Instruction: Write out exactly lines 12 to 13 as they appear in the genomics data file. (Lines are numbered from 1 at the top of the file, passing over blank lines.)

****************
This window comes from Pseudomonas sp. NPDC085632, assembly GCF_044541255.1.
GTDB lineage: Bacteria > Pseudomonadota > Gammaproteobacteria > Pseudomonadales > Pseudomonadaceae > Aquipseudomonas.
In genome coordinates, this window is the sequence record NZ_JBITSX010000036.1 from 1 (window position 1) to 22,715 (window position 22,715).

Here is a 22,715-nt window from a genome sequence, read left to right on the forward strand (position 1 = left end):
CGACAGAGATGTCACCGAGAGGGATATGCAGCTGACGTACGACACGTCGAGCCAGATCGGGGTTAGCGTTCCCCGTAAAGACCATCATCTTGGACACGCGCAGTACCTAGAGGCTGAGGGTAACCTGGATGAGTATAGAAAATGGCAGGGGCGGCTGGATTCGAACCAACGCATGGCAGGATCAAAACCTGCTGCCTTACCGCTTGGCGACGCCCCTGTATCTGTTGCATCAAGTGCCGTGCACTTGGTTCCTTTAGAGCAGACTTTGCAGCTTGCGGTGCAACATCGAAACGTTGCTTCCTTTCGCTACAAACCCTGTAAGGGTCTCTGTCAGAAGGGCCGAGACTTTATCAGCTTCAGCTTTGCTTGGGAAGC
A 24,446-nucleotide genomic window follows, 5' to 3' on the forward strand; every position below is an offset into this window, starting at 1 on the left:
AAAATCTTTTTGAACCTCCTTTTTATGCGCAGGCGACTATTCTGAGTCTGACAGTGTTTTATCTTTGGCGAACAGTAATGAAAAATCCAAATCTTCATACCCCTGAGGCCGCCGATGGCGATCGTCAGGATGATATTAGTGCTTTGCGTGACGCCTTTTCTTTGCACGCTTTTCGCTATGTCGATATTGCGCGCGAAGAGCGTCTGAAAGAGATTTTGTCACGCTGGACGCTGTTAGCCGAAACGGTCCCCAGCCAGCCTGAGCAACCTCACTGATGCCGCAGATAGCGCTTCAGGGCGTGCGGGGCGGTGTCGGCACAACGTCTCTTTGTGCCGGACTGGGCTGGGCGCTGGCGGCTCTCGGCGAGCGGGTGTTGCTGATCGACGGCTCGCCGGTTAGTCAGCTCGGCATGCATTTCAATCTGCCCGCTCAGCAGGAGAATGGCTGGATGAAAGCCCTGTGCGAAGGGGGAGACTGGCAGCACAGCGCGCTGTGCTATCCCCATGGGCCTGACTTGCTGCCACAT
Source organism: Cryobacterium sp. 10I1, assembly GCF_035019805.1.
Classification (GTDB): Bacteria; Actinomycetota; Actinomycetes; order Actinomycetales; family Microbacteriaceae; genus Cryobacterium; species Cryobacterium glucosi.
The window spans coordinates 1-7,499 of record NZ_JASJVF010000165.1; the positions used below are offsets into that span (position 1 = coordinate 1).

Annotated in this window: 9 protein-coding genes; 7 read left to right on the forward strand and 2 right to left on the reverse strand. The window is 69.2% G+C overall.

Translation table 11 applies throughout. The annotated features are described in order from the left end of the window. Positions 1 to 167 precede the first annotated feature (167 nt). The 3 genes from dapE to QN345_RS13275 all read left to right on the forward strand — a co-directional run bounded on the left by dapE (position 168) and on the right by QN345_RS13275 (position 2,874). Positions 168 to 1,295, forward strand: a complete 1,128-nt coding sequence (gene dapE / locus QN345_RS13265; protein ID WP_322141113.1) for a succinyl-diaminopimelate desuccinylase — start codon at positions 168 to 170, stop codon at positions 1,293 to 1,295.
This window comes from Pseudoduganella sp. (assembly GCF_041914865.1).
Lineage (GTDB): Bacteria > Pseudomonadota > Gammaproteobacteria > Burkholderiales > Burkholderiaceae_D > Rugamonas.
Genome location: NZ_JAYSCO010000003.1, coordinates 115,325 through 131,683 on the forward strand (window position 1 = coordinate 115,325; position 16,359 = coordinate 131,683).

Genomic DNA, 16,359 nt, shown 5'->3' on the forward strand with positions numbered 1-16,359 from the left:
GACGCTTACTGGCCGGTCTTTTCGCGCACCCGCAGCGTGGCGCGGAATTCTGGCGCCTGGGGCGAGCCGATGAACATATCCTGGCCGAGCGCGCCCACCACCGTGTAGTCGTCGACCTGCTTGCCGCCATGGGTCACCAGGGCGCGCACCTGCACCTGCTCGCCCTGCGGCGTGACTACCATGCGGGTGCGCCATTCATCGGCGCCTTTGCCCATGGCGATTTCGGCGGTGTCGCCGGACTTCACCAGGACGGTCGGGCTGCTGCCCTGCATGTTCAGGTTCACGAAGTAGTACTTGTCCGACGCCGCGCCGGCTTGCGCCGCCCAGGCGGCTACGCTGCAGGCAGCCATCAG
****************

Translation table 11 applies throughout. The annotated features are described in order from the left end of the window. Positions 1 to 167 precede the first annotated feature (167 nt). The 3 genes from dapE to QN345_RS13275 all read left to right on the forward strand — a co-directional run bounded on the left by dapE (position 168) and on the right by QN345_RS13275 (position 2,874). Positions 168 to 1,295, forward strand: a complete 1,128-nt coding sequence (gene dapE / locus QN345_RS13265; protein ID WP_322141113.1) for a succinyl-diaminopimelate desuccinylase — start codon at positions 168 to 170, stop codon at positions 1,293 to 1,295.
This window comes from Pseudoduganella sp. (assembly GCF_041914865.1).